The Fees Must Fall protests had dire consequences for café employee Eddie at the University of Cape .
Title: Oliver Tambo Remembered
Book editor: Z Pallo Jordan
Publisher: Pan Macmillan
Reviewer: Eric Naki
This tribute to a true servant of the ANC will be launched at Johannesburg's Apartheid Museum this weekend.
Oliver Tambo's comrades, friends and former neighbours pay tribute to a gallant fighter in the book. They pour out their love to OR, his wife Adelaide and their children.
It is a collection of memories by ANC figures, lawyers, religious figures, artists, journalists, anti-apartheid activists, European and international politicians.
Imagine combining the works of the ANC's intellectual minds - Jordan and Thabo Mbeki and spicing it up with Frene Ginwala, Kader Asmal, Lindiwe Mabuza, Ronnie Kasrils, Wally Serote, George Bizos, Emeka Anyaoku, Peter Hain, Desmond Tutu and Gillian Slovo.
In relating Tambo's story, Mbeki tells his own. Mbeki was instructed by his father Govan Mbeki and Duma Nokwe to go into exile two-and-a half years after Tambo left for Lusaka at the instruction of Albert Luthuli, then ANC president.
Mbeki takes us through the formative stages of exile.
Many theorise that the ANC groomed Mbeki to lead the organisation and the country. This book gives us the evidence.
Not only OR, but all the ANC leaders including then imprisoned Nelson Mandela and Walter Sisulu insisted that Mbeki complete his university education.
Mbeki writes that Tambo taught him to understand leadership, including never to lie and never to make false and unrealistic promises.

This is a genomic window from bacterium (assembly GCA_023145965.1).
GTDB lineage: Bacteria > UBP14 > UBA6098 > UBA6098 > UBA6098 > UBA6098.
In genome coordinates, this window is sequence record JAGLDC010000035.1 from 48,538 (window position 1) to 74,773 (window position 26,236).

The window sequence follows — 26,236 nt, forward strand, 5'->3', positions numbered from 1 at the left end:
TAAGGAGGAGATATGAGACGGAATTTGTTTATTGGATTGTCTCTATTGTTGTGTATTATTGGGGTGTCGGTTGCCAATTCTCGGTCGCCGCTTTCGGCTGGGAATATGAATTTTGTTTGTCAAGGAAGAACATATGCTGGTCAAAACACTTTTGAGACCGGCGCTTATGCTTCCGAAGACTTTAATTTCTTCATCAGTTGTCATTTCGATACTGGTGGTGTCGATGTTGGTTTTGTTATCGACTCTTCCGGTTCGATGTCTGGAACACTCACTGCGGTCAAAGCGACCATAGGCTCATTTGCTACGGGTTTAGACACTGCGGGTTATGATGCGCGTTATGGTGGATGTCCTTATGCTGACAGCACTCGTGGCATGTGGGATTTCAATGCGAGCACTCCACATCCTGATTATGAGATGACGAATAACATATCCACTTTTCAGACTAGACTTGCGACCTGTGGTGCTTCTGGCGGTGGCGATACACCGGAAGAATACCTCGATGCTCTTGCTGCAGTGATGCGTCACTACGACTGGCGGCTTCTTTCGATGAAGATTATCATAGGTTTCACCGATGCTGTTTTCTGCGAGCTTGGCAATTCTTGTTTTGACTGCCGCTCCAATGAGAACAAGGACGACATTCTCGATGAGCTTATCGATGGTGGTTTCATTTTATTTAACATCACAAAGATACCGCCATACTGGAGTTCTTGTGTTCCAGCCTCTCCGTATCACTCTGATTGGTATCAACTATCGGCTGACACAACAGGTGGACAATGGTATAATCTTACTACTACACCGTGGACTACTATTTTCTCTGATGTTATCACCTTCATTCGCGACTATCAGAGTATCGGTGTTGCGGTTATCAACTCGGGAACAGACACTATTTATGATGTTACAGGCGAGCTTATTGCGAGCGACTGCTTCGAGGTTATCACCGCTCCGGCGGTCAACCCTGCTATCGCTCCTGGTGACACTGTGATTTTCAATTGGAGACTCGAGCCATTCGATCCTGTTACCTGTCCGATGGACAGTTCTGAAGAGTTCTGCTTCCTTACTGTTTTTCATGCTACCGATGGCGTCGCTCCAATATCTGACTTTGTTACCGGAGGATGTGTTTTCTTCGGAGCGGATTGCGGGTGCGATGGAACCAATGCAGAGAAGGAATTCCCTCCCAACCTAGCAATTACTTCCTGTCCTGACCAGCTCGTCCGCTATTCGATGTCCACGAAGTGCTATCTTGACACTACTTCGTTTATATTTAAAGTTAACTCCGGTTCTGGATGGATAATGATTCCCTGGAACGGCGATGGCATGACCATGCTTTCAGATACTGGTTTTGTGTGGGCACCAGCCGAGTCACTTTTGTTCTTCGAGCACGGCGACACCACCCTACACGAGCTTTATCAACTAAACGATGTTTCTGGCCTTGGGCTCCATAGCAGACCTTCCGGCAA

"History will make its own judgment about whether or not we have fully honoured the continuing mission Oliver Tambo gave us in 1989 - to look after the ANC and make sure it succeeds," writes Mbeki.
Jordan relates OR's youth, his education at school and at Fort Hare University and how he founded the ANC Youth League together with Anton Lembede and others. He writes about OR's election as ANC president at the Morogoro ANC consultative conference in Tanzania in 1969, Sharpeville and his external missions to mobilise international support and other initiatives.
Jordan says OR ably managed the ANC as a broad movement and successfully united different forces.
"OR, perhaps better than many others, understood that it was not possible to suppress and silence the contradictions inherent in such a diverse movement. From 1947 until his death in 1993, OR was among the leading figures of the ANC.
"He has left an indelible mark in South African politics." Jordan says.
An easy read, the book has a short tribute by Sally Sampson, a close family friend.
Ronnie Kasrils says Tambo was "the glue that bound us together", had a "sense of mission" and "extraordinary discipline".
Mabuza talks about the ANC's external mission. She tells Tambo's story by interviewing Winnie Madikizela-Mandela, who describes OR as an "amazing inspiration to us all".
Baleka Mbete writes in a touching poem the ANCYL gave to Tambo in 1998: "You taught us to be upright, to work hard, to be proud in humility."
Sindiso Mfenyana describes Tambo as the "experienced leader", the "chorister", the "perfectionist", the "consummate diplomat", and the "orthodox Christian".
Thami Ntenteni, tells, among others, the story of Radio Freedom and how Tambo drove the staff from home and work daily because they had no transport for many months.
"Our debt to him is incalculable and we praise and thank God for His good and faithful servant," writes Desmond Tutu.
Want to know about the work of the ANC in exile and beyond? This is a book to read.